The Falcon and the Winter Soldier (TFATWS) premiered on Disney+ Friday, March 19 with Sebastian Stan’s Bucky Barnes and Anthony Mackie’s Sam Wilson dealing with personal turmoil amid the rise of a post-blip insurrection group.
[spoilers for TFATWS, episode 1 below]
The first episode of TFATWS shows Sam Wilson handing the shield over to the government. He chooses to go against Steve Roger’s wishes, as an Endgame memory reminds him of his prior words regarding how it feels to hold the shield— “like it’s someone else’s.” Yet, based on trailers for the show, audiences know that Falcon will use the shield to defend himself later on. During a sit-down with Entertainment Weekly, Mackie talked about what it means for him and his character to be seen in a rather nationalistic “Captain America” light.
Anthony Mackie talks about taking on the Captain America mantle
Mackie explained that Wilson and Rogers had a “very close relationship…of admiration and respect,” before noting that “Sam’s relationship and most Black Americans’ relationship with America is not the case, so that makes the legacy of that shield very complicated…”
Mackie initially denies the mantle, as seen in episode one. And, a great deal of the show will explore the conflict that Mackie has with the shield, despite his close-knit relationship with Rogers. Mackie shared:
“It’s something that we as African Americans have always had to recognize, relate, acknowledge, and accept. So, you have to ask yourself the question: are you willing to represent that shield? It’s a complicated question and a complicated reality.”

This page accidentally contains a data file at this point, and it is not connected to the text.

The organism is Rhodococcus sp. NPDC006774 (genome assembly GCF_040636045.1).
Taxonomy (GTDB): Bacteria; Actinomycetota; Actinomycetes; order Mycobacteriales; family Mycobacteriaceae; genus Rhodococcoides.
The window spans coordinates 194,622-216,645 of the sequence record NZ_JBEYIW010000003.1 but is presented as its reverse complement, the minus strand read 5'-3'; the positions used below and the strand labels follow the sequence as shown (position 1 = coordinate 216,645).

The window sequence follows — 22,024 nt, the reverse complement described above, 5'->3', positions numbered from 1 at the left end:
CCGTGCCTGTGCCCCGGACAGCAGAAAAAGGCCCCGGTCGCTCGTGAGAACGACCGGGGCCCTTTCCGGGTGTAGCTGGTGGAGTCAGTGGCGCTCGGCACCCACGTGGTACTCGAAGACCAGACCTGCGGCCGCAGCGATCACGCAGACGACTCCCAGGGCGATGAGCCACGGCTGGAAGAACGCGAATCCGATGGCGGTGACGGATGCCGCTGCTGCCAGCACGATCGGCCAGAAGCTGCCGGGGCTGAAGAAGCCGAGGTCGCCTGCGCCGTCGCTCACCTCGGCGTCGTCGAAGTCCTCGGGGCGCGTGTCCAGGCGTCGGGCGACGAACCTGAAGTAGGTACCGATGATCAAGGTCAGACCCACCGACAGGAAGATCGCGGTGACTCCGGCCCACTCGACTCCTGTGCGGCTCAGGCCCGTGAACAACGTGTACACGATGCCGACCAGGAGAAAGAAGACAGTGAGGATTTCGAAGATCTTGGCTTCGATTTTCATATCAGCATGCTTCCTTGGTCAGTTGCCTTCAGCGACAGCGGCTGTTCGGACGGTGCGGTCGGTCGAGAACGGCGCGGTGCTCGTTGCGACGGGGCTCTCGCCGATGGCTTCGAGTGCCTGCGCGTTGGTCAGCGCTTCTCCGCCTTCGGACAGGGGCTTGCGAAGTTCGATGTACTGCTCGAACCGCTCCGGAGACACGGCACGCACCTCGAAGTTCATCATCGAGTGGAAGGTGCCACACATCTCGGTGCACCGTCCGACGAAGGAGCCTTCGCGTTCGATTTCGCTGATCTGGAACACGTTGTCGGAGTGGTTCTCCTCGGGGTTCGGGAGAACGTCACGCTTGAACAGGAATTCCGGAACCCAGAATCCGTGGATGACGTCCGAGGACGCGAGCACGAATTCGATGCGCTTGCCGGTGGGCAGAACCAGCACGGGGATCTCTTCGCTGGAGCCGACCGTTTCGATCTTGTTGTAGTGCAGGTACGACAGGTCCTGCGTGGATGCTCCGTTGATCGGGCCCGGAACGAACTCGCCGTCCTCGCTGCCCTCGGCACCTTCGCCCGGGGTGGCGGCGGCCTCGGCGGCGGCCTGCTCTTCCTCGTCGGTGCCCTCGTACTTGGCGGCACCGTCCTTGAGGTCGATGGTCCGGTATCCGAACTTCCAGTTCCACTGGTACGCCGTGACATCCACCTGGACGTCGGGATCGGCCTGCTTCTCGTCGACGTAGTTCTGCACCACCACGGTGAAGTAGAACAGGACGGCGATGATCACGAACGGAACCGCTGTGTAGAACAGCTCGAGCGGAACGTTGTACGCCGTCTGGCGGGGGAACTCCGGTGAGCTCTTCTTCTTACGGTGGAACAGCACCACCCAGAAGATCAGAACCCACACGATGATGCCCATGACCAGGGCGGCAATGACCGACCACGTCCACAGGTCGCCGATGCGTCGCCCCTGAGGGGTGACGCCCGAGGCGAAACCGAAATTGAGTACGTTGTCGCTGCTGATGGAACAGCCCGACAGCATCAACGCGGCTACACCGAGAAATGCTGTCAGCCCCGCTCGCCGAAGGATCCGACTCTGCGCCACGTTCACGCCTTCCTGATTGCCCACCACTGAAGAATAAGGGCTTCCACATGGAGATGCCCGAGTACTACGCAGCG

Co-star Stan goes on to comment on Mackie’s words, highlighting how the show is both “timely” yet also reminiscent of an ‘80s buddy cop feel.
Sebastian Stan says ‘TFATWS’ is “timely” and “familiar”
Stan talked about the show following Mackie’s comments, sharing:
“And that’s where the show gets very timely, and that’s where the show does feel very familiar. It is a fun show and it is definitely that buddy comedy that is reminiscent of the ‘80s perhaps, some of those familiar movies….the show is very grounded because of the questions that it asks the viewer to ask themselves by the end of it.
Stan explains that the show will make viewers laugh and feature all the high-octane action sequences akin to the Marvel Cinematic Universe; however, it does ask difficult questions. It does beg audiences to ponder contemporary sociocultural and racial issues that the MCU has yet to explore on the silver screen.
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